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Elvis Presley’s Granddaughter Riley Keough Reveals Biggest Regret about Brother Ben’s Last Day in IG Story

Edduin Carvajal
Jul 10, 2021
04:30 P.M.
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Danny Keough and Lisa Marie Presley’s daughter, Riley Keough, has been candid about coping with her brother’s death. She recently revealed her biggest regret about the last day she saw him.


Dealing with Benjamin Keough’s death has not been easy for any member of his family. Benjamin was only 27 years old when he died by suicide on July 20, 2020, at Lisa Marie Presley’s Los Angeles home.

When he passed away, Lisa Marie was “entirely heartbroken” and “beyond devastated,” not only because of the circumstances of his death but also because he was “the love of her life.”

Michael Lockwood, Benjamin Keough, Lisa Marie Presley, and a guest at Odeon Leicester Square on November 11, 2010 in London, England | Photo: Getty Images



Benjamin was buried in the Meditation Garden of the Presley’s Graceland estate. On October 21, 2020, what would have been his 28th birthday, Lisa Marie shared her thoughts on her son’s demise on social media. She wrote:

“My heart and soul went with you. The depth of the pain is suffocating and bottomless without you every moment of every day. I will never be the same.”


On the other hand, Riley got Benjamin’s name tattooed on her collarbone just weeks after his passing and frequently shares tributes to her brother on social media.

In March 2021, eight months after her brother’s death, Riley revealed she was about to become a death doula, the person in charge of helping people at the end of their lives and providing support to grieving families.


Riley explained she had just finished the Art of Death Midwifery Training program at Sacred Crossings and thanked the institute for training people in “conscious dying and death work.”

She emphasized the importance of the program, especially because society considers death a subject too “morbid” or too scary to talk about, so hardly anybody is prepared for it.



With all that knowledge at hand, Elvis Presley’s granddaughter said in June 2021 that she was still coping with her brother’s passing and was consciously trying to be present instead of using anything to “escape” her feelings.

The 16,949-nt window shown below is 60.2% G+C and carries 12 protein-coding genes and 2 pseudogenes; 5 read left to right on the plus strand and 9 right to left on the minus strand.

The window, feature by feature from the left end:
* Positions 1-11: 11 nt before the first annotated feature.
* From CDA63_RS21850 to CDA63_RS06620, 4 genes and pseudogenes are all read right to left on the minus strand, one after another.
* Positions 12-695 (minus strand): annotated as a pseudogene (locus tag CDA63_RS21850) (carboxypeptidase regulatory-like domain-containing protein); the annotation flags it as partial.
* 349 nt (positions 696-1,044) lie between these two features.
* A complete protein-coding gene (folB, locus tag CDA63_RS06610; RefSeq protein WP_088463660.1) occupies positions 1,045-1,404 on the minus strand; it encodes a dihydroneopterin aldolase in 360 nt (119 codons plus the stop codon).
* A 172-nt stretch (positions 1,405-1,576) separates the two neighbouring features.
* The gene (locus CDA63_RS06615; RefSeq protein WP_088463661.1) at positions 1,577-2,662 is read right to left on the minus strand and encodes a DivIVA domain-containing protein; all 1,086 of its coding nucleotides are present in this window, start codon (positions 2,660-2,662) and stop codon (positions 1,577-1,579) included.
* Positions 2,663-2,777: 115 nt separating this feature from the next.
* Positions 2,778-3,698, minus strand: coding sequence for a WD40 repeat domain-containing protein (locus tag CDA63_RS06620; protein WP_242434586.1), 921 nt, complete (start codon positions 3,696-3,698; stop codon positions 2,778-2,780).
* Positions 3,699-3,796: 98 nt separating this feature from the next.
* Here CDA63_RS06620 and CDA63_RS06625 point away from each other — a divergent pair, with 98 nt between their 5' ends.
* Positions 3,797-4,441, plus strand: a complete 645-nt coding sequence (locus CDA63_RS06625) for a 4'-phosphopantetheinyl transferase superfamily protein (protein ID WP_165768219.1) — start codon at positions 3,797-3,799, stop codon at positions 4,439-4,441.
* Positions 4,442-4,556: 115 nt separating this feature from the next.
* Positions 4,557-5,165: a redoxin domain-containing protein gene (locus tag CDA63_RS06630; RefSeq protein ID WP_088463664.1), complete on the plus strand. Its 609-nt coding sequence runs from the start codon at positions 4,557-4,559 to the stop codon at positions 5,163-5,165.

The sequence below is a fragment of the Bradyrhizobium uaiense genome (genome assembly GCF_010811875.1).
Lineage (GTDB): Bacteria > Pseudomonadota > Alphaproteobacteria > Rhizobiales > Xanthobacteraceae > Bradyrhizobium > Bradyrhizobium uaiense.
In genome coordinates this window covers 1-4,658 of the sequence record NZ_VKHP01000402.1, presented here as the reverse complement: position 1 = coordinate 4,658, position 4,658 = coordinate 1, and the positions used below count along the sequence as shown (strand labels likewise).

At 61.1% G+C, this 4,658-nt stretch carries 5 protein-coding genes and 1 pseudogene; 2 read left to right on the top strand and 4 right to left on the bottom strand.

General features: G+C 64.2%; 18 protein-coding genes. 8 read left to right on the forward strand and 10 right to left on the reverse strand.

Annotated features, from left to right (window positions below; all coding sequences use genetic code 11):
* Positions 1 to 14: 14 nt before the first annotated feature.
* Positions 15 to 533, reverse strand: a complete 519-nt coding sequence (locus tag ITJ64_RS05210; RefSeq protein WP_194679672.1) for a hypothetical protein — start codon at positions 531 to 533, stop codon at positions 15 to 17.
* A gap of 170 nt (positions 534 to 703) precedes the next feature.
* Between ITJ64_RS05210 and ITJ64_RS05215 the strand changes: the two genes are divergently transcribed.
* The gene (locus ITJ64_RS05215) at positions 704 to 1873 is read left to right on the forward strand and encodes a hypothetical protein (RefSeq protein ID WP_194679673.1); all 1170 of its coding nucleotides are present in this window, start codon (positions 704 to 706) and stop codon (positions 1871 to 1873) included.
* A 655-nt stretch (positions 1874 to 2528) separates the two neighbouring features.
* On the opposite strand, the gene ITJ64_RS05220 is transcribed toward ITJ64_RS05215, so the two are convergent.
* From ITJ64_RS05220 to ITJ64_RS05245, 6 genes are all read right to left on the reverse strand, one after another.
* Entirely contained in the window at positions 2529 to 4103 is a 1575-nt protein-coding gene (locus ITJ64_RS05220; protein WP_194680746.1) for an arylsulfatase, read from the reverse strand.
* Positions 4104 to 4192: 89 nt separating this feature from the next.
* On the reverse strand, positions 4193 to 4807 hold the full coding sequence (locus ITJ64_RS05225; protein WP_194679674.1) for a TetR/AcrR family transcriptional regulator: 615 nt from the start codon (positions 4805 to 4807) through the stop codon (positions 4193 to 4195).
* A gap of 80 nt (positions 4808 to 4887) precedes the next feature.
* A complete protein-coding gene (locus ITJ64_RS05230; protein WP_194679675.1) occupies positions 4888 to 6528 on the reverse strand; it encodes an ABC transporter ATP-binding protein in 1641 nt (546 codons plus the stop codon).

She also said she had preconceived notions about suicide, and when Benjamin died, she began sharing videos on social media to let everyone know that even the people they’d never expect could die by suicide would actually do it.

"I wish I’d hugged you properly."


Riley has been trying to operate in love, keep her heart open, give and receive love, and be grateful for everything she has. Still, she admitted to having “hard days.” She added:

“I think when you realize that's part of it, and your expectation isn't to just be feeling joy, that's been a real shift for me in finding those moments and things to smile about.”



July 5, 2020, was the last time Riley spent time with her brother before he died, and she commemorated that day’s first anniversary by posting a photo on her Instagram Stories.

In the image, Riley and Benjamin appeared lying next to each other on what looked like a towel. Riley’s subtle smile contrasted her brother’s silly facial expression.

Screenshot of Riley Keough's Instagram Story with her brother, Benjamin, posted in July 2021 | Photo: Instagram/rileykeough


Riley, currently married to Ben Smith-Petersen, wrote with the photo that she didn’t hug her brother “properly” that day because she thought he had contracted COVID-19.

“I wish I’d hugged you properly,” added Riley before writing that she misses her brother every day. Unfortunately, she is not the only celebrity who has been candid about dealing with grief.


Keanu Reeves, for example, lost his girlfriend and stillborn daughter in 2001 and said he missed being part of their lives and all the “great things that will never be.”

In Prince Harry’s case, he admitted the death of Princess Diana impacted his life in such a way that he still has “shock within [him].”

If you or someone you know is considering suicide, don't hesitate to get in touch with the National Suicide Prevention Lifeline at 1-800-273-TALK (8255), text "help" to the Crisis Text Line at 741-741, or go to suicidepreventionlifeline.org.


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